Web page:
If not for a persuasive promo man who was hip to the latest dance craze in Bristol, Pennsylvania, The Dovells might have waited a lot longer to score their first smash. They formed as The Brooktones in 1957 while attending Overbrook High School in Philadelphia, lead tenor Len Barry (born June 12, 1942 in West Philly; birth name Borisoff) joined first tenor Jerry Gross (nee Summers), second tenor Mike Dennis (nee Freda), baritone Arnie Satin (nee Silver), and bass Danny Brooks (nee Jim Mealey), with tenor Mark Stevens (nee Gordesky) a part-time member.
They rehearsed at the record shop of John Madara, singer and co-writer of Danny & The Juniors' '57 smash At The Hop, their repertoire strongly favoring R&B and doo-wop standards. Jerry, Mike, and Mark eventually split to form another group, The Gems. The remaining Brooktones reformed around Barry, bringing in two new members. An audition at Philly's Cameo-Parkway Records won them a contract in December of 1960. They began work on their jumping debut, Len's No No No, at Philly's Reco-Art Studios in February. But the new members weren't cutting it, so Len asked Jerry to rejoin the group. Jerry suggested bringing Mike back in as well.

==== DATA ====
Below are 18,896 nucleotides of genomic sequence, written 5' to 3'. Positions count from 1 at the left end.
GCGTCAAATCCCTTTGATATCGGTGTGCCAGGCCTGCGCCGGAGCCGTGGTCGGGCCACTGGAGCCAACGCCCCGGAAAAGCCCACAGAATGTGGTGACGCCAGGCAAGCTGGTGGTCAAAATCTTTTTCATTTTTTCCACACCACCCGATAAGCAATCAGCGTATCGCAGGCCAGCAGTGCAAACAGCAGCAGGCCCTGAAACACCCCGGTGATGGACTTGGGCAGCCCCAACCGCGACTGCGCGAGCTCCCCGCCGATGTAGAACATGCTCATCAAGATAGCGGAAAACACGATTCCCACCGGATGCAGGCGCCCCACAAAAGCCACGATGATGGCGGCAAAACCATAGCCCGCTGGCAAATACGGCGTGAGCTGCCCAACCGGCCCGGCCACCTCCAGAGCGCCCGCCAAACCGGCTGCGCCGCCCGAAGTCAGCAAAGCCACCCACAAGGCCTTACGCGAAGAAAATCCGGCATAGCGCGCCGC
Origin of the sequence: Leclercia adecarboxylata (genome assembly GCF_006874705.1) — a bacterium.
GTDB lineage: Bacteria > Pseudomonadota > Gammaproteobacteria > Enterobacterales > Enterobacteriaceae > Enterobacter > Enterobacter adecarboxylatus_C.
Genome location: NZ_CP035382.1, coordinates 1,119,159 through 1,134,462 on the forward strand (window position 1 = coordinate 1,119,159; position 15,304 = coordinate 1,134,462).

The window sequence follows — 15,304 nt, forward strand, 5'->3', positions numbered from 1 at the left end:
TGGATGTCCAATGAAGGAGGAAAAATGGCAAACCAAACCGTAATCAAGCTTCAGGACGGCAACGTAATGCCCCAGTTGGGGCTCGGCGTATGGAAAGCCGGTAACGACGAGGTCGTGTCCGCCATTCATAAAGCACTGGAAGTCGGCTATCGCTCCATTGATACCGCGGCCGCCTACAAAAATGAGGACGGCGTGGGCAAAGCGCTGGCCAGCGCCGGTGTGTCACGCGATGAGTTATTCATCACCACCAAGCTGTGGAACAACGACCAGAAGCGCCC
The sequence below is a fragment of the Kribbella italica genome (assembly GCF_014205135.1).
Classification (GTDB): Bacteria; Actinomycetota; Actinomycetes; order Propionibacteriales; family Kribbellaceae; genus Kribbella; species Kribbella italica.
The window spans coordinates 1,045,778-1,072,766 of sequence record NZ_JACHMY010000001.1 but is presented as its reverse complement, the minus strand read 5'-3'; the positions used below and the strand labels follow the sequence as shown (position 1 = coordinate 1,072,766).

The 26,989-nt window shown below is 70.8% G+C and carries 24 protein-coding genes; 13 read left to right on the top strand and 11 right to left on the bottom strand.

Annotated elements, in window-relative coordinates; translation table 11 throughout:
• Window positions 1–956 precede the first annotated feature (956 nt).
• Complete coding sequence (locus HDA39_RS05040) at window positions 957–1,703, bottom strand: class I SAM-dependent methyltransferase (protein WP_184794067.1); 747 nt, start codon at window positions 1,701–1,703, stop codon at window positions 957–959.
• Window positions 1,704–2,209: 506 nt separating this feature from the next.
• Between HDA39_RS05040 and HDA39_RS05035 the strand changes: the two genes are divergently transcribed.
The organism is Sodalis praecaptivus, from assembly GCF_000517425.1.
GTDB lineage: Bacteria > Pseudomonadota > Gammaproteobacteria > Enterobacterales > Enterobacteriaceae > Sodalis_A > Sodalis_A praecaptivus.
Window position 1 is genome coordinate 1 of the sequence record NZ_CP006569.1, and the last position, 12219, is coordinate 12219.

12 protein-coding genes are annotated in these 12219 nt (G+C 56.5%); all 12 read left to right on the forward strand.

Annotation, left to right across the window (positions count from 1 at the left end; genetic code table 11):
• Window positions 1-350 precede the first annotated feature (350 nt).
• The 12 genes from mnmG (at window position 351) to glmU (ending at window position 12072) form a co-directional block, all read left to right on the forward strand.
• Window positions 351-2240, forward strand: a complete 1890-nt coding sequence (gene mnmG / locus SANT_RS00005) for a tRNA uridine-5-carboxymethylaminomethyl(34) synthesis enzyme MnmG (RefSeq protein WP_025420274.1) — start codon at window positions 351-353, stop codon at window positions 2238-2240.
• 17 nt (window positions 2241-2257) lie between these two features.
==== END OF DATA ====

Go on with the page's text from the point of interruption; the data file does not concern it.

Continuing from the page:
The original group was back together, but they'd record under a new name. Cameo-Parkway co-owner Bernie Lowe had just stayed at the Deauville Hotel in Miami Beach, so he suggested changing the group's name to The Deauvilles. The group thought that too hard to spell, so they settled on The Dovells. Recording at the label's in-house studio that July, promo man Billy Harper stormed into the studio, animatedly talking about a new dance called The Stomp the kids were doing at the Goodwill Fire Hall in Bristol. They stomped to a 1958 platter by The Students, Everyday Of The Week, that sported a very distinctive guitar intro.
Label co-owner Kal Mann and A&R man/arranger Dave Appell fashioned Bristol Stomp overnight, leaning heavily on The Students' platter as a template (a revival of Frankie Lymon and The Teenagers' '57 hit Out In The Cold Again occupied the opposite side). Barry's distinctive lead and the choppy beat translated into a smash that went a lot further than Philly: #2 pop and #7 R&B nationally that autumn. Suddenly the whole country was doing the Bristol Stomp.